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Posts tagged Zachary J. Violette
The Decorated Tenement: How Immigrant Builders and Architects Transformed the Slum in the Gilded Age

The Decorated Tenement: How Immigrant Builders and Architects Transformed the Slum in the Gilded Age

Reviewed by Paul Ranogajec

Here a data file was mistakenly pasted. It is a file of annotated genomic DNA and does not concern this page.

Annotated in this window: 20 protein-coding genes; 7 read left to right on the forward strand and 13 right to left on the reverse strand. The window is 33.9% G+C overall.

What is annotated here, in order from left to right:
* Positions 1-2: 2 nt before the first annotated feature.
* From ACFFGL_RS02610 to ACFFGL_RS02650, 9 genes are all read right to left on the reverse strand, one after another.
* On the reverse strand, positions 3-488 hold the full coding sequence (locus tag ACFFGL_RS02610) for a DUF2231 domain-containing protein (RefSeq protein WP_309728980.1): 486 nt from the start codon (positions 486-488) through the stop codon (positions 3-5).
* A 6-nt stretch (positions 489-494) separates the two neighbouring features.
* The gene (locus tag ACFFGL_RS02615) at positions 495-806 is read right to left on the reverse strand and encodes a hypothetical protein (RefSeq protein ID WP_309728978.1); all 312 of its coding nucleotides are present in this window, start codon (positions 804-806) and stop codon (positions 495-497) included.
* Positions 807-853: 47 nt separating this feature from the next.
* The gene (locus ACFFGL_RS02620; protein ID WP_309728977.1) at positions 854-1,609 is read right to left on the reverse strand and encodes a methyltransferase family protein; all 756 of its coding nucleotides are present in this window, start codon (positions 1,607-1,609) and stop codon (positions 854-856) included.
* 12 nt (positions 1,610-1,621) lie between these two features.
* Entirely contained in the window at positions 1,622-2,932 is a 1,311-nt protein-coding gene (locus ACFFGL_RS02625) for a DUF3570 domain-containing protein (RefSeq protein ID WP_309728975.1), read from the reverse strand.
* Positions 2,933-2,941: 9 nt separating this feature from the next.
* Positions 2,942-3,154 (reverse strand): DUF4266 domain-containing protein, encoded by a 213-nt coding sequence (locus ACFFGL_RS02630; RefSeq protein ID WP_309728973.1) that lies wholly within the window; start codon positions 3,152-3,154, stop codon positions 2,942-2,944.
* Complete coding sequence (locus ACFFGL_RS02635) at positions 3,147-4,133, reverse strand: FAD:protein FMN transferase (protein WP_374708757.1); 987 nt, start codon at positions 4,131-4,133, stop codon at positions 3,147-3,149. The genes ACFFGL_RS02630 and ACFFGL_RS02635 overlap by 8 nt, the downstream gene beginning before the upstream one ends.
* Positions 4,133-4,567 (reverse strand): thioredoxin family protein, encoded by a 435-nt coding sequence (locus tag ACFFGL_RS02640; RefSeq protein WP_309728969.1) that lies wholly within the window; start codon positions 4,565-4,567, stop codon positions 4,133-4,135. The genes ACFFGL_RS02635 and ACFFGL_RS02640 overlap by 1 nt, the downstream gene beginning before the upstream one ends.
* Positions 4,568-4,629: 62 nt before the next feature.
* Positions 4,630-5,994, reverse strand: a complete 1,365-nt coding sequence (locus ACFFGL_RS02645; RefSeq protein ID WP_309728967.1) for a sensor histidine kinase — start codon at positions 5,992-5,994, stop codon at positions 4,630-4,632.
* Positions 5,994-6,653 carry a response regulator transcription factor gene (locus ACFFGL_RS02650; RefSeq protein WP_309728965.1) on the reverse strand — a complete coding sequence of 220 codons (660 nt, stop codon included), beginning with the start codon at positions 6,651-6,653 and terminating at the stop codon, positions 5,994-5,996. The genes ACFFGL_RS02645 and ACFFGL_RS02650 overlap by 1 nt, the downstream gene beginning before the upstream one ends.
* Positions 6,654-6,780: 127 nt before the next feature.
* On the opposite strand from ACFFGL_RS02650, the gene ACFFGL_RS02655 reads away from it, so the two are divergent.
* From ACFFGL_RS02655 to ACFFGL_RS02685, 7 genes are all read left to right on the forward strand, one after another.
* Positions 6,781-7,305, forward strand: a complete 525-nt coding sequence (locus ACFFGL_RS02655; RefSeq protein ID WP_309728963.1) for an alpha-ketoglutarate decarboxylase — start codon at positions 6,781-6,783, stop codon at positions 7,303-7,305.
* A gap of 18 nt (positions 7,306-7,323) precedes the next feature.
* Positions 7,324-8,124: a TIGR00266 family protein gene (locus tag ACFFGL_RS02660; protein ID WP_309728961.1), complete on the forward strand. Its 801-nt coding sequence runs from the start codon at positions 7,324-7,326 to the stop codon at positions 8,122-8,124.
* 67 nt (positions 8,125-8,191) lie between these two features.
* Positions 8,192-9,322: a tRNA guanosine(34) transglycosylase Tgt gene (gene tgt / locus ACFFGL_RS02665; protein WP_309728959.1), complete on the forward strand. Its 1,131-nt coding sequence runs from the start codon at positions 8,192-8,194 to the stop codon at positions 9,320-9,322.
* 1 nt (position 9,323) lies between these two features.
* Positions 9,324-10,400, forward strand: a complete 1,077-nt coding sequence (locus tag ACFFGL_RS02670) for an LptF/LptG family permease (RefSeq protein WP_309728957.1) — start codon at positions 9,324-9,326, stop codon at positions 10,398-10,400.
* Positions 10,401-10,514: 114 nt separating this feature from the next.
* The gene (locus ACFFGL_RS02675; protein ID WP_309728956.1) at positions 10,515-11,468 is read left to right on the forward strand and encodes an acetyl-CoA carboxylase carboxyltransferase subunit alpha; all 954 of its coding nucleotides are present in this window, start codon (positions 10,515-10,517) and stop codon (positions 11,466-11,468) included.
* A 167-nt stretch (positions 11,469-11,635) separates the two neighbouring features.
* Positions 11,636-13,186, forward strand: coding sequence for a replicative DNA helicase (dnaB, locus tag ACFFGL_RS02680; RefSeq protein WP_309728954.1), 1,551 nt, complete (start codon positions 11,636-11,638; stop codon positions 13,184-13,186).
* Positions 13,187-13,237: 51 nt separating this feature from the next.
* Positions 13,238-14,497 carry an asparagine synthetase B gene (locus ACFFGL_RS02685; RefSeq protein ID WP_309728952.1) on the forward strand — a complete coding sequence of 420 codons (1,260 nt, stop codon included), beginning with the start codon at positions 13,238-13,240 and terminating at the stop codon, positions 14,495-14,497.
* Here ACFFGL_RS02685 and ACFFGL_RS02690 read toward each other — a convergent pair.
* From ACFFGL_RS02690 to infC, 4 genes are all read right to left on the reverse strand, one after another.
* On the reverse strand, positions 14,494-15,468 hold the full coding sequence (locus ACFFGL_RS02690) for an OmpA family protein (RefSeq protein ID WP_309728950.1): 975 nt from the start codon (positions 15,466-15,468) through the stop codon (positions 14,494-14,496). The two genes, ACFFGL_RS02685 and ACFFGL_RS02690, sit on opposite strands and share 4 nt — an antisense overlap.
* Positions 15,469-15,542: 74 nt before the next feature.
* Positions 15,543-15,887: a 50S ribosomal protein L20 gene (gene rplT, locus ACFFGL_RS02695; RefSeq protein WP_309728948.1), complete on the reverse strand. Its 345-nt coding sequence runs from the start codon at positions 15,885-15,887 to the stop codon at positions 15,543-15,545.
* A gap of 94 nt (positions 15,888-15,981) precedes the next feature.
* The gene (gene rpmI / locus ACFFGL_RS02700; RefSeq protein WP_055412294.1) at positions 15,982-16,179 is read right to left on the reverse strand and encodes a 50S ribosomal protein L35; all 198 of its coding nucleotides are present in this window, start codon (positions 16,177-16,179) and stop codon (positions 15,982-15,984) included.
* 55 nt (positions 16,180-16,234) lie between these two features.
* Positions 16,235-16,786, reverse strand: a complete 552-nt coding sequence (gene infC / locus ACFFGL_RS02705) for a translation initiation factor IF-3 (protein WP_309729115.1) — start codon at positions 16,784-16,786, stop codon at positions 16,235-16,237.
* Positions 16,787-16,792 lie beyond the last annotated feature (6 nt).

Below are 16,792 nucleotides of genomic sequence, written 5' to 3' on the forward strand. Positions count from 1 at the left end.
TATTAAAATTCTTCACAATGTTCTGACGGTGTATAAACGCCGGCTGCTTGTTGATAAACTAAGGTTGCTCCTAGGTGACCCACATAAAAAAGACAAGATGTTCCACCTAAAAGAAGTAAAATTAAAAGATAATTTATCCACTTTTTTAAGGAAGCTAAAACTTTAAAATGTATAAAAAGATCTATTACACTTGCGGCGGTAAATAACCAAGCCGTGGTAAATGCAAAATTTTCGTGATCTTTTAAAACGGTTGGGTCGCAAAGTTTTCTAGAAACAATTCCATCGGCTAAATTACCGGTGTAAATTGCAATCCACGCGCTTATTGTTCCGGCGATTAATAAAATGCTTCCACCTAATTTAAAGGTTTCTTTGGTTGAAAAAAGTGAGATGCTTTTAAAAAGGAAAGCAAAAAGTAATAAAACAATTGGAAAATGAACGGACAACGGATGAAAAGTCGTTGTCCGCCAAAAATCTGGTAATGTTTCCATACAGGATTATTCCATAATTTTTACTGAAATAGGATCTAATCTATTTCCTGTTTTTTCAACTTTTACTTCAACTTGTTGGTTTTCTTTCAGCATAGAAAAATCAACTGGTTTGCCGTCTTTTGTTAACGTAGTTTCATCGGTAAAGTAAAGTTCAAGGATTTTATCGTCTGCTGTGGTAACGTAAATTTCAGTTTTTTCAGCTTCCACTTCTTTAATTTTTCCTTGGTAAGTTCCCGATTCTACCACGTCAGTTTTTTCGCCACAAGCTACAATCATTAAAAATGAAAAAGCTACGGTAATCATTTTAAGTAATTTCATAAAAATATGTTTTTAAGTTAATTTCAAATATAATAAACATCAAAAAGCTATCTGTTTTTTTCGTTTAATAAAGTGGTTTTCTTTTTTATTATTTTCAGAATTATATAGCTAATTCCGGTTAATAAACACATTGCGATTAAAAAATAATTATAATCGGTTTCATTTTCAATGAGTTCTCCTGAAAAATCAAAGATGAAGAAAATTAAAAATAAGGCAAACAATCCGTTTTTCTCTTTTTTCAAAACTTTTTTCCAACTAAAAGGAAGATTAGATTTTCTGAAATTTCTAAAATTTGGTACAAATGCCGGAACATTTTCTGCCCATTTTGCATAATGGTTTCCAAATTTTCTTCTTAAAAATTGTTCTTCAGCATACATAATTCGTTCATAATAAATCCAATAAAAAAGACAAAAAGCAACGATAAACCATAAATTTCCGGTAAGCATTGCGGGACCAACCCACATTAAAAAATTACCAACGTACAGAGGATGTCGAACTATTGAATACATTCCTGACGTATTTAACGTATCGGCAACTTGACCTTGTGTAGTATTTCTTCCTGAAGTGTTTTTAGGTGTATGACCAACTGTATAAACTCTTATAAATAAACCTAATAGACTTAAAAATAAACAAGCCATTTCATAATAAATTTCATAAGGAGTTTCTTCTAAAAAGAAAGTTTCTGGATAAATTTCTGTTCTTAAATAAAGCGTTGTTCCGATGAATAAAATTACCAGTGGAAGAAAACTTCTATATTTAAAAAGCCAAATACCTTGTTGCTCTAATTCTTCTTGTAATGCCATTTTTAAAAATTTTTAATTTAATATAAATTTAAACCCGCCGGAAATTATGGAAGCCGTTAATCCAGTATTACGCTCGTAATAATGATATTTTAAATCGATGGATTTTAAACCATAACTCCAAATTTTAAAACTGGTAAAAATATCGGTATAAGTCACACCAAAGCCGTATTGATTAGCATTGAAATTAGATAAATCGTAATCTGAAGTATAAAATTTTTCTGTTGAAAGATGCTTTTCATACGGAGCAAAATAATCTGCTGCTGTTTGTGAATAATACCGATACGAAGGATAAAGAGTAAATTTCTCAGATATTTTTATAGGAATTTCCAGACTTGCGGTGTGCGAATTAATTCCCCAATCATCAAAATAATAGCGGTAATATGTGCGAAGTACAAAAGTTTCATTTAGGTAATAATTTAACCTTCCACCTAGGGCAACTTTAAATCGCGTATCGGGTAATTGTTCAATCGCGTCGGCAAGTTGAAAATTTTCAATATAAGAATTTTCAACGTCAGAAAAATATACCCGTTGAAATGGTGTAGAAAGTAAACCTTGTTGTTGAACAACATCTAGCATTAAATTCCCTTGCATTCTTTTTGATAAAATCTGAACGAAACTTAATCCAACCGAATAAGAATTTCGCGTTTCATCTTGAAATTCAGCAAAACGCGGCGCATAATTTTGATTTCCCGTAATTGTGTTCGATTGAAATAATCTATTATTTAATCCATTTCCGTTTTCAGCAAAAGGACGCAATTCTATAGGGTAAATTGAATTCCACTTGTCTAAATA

Violette’s important book opens a new chapter on urban housing in architectural history and helps the reader understand a whole set of buildings—indeed, whole swathes of the cityscapes of both New York and Boston—that are prominently visible but often overlooked. Amplifying elite architects’ and reformers’ disdain for so-called tenement “skin-builders,” architectural historians have studied in detail bourgeois design but have paid much less attention to buildings built by and for the working class. The Decorated Tenement helps to correct the historical record, treating the immigrant-built tenement commensurate with its prominence in the two cities. It is a timely book for that, even if the author does not explicitly make the connection to today’s immigration debates.

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